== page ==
polychoric, by any other 'namelist'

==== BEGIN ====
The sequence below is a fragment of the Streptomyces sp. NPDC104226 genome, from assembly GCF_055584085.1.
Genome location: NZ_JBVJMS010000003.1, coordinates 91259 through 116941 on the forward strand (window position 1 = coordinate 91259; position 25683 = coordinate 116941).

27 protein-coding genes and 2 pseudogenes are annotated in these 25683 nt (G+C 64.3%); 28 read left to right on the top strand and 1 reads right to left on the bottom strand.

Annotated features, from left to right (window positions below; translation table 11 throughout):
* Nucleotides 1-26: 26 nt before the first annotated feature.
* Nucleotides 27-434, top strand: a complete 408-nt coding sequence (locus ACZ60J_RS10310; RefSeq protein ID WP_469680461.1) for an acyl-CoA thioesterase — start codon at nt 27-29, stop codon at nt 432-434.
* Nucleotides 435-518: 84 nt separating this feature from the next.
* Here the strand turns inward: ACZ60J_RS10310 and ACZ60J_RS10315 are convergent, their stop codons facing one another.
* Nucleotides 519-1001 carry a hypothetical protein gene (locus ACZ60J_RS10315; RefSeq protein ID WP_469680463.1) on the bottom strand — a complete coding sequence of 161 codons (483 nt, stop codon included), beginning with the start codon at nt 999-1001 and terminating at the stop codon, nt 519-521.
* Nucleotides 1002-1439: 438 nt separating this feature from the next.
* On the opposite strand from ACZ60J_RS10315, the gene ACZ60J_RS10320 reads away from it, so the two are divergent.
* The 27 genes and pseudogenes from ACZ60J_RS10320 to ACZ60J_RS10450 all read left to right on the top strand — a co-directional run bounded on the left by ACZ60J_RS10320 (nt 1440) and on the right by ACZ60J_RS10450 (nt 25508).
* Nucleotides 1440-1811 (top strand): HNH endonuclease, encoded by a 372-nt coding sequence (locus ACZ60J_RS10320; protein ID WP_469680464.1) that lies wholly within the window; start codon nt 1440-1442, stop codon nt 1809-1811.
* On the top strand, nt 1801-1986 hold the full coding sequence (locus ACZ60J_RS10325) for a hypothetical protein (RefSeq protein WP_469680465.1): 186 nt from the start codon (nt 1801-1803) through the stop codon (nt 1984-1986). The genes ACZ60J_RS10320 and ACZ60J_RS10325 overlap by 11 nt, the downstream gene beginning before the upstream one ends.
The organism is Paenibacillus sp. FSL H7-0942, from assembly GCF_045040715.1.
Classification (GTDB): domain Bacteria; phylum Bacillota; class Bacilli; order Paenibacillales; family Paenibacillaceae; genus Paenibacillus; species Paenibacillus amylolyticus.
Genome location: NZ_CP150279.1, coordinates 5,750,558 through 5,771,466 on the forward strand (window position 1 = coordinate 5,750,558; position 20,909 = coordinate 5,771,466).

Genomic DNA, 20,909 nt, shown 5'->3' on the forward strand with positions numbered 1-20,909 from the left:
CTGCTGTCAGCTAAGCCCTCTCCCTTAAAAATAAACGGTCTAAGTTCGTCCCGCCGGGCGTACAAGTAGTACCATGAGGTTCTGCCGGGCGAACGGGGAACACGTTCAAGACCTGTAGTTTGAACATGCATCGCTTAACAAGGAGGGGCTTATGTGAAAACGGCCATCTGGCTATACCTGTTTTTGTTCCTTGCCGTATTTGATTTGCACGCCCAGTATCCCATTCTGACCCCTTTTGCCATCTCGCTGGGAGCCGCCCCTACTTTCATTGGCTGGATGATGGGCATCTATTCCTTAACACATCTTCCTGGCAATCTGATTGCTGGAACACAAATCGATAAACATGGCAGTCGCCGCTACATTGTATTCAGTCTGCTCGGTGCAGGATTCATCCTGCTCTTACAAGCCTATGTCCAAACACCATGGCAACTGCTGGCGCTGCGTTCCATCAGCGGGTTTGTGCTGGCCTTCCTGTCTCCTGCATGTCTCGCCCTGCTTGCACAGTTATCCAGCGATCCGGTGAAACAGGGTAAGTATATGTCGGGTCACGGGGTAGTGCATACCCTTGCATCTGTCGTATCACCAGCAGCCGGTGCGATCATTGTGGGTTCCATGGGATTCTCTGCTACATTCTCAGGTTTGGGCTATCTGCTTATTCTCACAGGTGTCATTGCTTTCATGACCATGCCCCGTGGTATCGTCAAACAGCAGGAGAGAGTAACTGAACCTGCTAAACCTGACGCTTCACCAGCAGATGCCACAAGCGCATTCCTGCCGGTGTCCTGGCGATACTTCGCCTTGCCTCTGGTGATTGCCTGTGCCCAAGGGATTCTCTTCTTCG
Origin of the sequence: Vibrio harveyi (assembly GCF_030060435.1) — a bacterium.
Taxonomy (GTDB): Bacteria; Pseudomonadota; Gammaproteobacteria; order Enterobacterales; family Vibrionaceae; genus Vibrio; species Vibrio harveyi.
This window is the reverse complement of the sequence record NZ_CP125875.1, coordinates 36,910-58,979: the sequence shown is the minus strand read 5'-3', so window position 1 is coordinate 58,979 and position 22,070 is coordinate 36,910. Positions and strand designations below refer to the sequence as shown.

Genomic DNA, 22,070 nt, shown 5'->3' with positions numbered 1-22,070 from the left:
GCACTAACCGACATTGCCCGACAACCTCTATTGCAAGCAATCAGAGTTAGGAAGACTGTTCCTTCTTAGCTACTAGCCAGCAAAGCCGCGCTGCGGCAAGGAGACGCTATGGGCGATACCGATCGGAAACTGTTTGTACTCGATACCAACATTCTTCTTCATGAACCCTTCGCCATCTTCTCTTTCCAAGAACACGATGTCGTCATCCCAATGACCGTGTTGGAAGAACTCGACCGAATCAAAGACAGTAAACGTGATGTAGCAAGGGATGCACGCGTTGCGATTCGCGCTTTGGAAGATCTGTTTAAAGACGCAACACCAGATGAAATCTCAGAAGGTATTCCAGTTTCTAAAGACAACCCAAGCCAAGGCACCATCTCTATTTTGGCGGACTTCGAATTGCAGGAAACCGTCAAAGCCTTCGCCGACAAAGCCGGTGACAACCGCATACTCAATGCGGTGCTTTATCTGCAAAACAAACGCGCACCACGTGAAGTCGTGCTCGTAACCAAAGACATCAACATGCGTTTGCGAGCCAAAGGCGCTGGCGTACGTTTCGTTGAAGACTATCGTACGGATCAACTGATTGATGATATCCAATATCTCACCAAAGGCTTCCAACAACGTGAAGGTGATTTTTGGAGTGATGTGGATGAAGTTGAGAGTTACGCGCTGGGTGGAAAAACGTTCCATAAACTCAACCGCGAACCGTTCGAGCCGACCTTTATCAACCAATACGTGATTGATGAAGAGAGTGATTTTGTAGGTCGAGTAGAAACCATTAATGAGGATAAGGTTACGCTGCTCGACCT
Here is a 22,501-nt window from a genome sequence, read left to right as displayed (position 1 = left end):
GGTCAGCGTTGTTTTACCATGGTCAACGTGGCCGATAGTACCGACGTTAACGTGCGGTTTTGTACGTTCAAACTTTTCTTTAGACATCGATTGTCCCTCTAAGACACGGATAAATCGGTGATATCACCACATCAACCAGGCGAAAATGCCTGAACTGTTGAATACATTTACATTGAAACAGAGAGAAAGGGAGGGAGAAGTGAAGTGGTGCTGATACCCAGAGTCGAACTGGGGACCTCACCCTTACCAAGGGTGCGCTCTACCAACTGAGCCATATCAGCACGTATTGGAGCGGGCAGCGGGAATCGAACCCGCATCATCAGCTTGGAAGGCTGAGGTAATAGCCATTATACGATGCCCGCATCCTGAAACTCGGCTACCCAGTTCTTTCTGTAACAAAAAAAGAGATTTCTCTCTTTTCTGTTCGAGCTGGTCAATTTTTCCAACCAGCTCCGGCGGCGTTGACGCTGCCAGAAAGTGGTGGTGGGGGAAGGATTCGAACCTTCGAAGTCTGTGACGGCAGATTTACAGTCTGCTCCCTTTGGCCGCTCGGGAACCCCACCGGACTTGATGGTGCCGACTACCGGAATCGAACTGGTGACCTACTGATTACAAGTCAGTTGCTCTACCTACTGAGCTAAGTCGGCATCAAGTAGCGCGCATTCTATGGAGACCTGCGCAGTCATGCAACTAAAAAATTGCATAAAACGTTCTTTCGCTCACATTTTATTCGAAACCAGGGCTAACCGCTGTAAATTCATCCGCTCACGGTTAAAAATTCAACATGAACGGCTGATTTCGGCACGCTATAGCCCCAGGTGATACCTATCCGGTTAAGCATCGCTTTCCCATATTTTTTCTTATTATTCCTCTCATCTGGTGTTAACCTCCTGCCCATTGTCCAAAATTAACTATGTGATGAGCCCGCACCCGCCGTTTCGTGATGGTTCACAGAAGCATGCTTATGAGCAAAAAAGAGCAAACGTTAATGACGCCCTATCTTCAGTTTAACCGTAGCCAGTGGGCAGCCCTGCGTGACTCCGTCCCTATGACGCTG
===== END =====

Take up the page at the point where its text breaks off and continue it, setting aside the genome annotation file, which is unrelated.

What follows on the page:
Polychoric correlation is the correlation between two ordinal variables obtained as the maximum likelihood estimate under the assumption that the ordinal variables are obtained by coarsening a bivariate normal distribution. I developed a suite of polychoric correlation matrix analysis and a follow-up principal component analysis in early 2000s for a common application of scoring households on their socio-economic status based on categorical proxies of wealth, such as materials used in the house (dirt floor vs. wooden floor vs. tile or cement floor), and presence or absence of certain assets (TV, radio, bike, car, etc.). Even though my -polychoric- program from circa 2004 appears to be finding some good use in Stata world, it lacks a number of important features. I will describe how the modern Stata tools complement and enhance what -polychoric- was purported to achieve. While -polychoric- only deals with pairwise correlations, David Roodmanâ€™s -cmp- provides better justifiable joint correlations based on numerical multivariate integration. Also, while plugging the principal components obtained from -polychoric- into regression models leads to underaccounting of sampling errors in regression coefficient estimates because of the generated regressors problem, generalized structural equation modeling with -gsem- provides the capability of simultaneous estimation of models that utilize the SES index as a predictor of a substantive outcome. I will review a stylized example from Bollen, Glanville and Stecklov seminal papers on the use of latent variable models in analyzing socio-economic status, and demonstrate how these different programs can be used to that effect.
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